This pandemic is reminding all of us that life is uncertain, fragile, and too short. Along with the rest of creation, Christians should cry out with agonizing groans, disappointments, fears, and brokennes, as we long for the infections, sicknesses, suffering, and deaths to cease. We know this is not the way things should be (Rom. 8:18).
We mourn the world’s current plight. Yet we do not give up on the joy of Resurrection Sunday, with its triumphant hymns proclaiming a risen Savior. Our tears flow from hearts of hopeful lament. We eagerly wait for God in Christ to bring about creation’s redemption from its bondage to sin, sickness, death, and suffering, as we work toward and long for the flourishing of all image-bearers now (Rom. 8:19–21, Gal. 6:10).
We can still have hope amid a pandemic, and even celebrate as we lament, because we believe in a God who proved sickness and death do not have the final word (1 Cor. 15).
Even right now, God is acting on our behalf because Jesus is risen from the dead. The Spirit matches creation’s groans of lament with prayers of inexpressible utterances as he helps us and prays for us when we don’t know what to pray because our current suffering is unbearable (Rom. 8:26–27). The Spirit’s prayers guarantee that God will work out our suffering for our good because of his redemptive work in Jesus Christ (Rom. 8:28–30).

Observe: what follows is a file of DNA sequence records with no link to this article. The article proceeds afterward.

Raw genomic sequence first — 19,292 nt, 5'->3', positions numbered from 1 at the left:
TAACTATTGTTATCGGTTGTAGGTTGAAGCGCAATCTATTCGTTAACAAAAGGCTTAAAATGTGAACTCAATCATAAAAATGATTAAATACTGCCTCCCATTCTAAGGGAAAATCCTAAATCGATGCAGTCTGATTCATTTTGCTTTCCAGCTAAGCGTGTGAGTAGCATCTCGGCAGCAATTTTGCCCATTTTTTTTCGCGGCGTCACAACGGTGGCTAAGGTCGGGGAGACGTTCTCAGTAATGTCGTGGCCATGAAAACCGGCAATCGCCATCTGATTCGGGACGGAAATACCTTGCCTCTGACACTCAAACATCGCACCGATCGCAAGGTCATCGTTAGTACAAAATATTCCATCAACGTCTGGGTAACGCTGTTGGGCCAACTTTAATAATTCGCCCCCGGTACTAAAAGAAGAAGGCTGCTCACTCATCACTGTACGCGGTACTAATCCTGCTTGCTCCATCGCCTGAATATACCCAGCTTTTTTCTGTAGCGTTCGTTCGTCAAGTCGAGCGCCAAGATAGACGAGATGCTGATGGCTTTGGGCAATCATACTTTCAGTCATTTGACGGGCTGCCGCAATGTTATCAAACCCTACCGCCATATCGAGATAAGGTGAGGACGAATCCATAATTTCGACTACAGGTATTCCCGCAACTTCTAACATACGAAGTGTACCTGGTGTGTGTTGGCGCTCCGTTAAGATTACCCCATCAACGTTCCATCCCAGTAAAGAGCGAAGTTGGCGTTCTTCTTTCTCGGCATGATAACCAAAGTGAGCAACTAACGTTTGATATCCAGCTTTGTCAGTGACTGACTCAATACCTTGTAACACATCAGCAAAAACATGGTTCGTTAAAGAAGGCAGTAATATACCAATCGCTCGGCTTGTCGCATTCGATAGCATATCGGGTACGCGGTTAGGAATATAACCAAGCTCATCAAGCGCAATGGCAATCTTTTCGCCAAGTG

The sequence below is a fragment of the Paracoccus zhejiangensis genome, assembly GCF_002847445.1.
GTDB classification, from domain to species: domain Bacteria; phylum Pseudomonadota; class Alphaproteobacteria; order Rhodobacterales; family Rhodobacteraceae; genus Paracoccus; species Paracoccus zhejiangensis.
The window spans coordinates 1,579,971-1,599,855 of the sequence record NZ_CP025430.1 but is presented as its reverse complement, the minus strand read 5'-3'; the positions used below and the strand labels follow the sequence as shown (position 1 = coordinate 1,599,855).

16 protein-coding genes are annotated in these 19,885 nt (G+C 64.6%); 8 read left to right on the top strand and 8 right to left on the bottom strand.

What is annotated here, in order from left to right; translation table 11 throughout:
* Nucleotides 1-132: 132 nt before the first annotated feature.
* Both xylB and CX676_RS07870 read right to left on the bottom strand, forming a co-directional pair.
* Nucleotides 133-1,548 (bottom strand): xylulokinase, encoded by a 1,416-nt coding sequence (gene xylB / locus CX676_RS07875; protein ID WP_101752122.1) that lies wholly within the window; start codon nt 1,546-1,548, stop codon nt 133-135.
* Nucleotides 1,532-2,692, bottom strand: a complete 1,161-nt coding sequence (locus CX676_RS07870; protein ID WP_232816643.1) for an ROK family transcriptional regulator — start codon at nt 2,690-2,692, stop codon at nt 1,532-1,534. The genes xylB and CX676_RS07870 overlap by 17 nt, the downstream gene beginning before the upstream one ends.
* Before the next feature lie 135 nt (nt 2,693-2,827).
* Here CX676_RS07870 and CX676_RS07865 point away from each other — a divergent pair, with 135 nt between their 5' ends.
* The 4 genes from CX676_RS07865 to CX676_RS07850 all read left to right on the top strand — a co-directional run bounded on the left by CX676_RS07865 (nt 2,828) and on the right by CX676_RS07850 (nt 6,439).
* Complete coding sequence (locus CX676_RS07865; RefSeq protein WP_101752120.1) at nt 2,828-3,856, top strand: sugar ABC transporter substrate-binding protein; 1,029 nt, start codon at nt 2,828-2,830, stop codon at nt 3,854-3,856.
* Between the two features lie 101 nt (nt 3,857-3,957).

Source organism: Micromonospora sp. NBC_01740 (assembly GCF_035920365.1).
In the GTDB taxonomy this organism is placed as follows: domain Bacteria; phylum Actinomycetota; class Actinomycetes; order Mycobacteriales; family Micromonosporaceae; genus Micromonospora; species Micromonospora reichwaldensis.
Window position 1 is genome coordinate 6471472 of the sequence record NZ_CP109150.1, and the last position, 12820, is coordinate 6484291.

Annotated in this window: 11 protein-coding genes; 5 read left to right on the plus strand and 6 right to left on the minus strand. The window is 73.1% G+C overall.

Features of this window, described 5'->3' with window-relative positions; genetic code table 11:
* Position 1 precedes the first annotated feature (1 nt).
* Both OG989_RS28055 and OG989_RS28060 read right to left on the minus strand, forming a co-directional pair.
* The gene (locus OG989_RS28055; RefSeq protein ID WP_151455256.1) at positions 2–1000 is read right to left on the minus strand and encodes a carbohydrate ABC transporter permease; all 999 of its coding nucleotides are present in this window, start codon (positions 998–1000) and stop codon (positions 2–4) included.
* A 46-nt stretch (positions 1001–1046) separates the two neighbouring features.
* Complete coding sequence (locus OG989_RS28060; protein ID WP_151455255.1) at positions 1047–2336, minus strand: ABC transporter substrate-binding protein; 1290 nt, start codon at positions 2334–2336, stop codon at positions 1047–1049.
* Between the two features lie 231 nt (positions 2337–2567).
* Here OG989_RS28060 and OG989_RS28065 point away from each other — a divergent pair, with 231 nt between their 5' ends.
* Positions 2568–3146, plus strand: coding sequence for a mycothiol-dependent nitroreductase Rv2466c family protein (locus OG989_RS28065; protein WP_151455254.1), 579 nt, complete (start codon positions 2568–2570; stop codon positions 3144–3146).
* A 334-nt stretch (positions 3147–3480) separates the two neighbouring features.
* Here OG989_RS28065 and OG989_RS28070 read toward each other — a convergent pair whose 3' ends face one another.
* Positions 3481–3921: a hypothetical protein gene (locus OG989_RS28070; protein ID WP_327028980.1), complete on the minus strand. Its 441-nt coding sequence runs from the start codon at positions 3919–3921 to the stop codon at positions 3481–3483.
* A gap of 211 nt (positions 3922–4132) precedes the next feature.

A little over a year ago, when my Auntie was in the ICU—those hospital wings now being filled with fragile, struggling coronavirus patients—the Lord showed our family the hope of Jesus’ resurrection. Before Auntie died, after 22 years of praying for her and witnessing to her, I had the privilege of leading her to faith in Jesus Christ.
And God has continued his work. A year later, I had the privilege of leading my mom, her sister, to faith in Jesus Christ, and then my 11-year-old son. I don’t know the purpose of Auntie’s suffering and death at the age of 59, and I still mourn her death. But because of Jesus’ death and resurrection, my family has hope.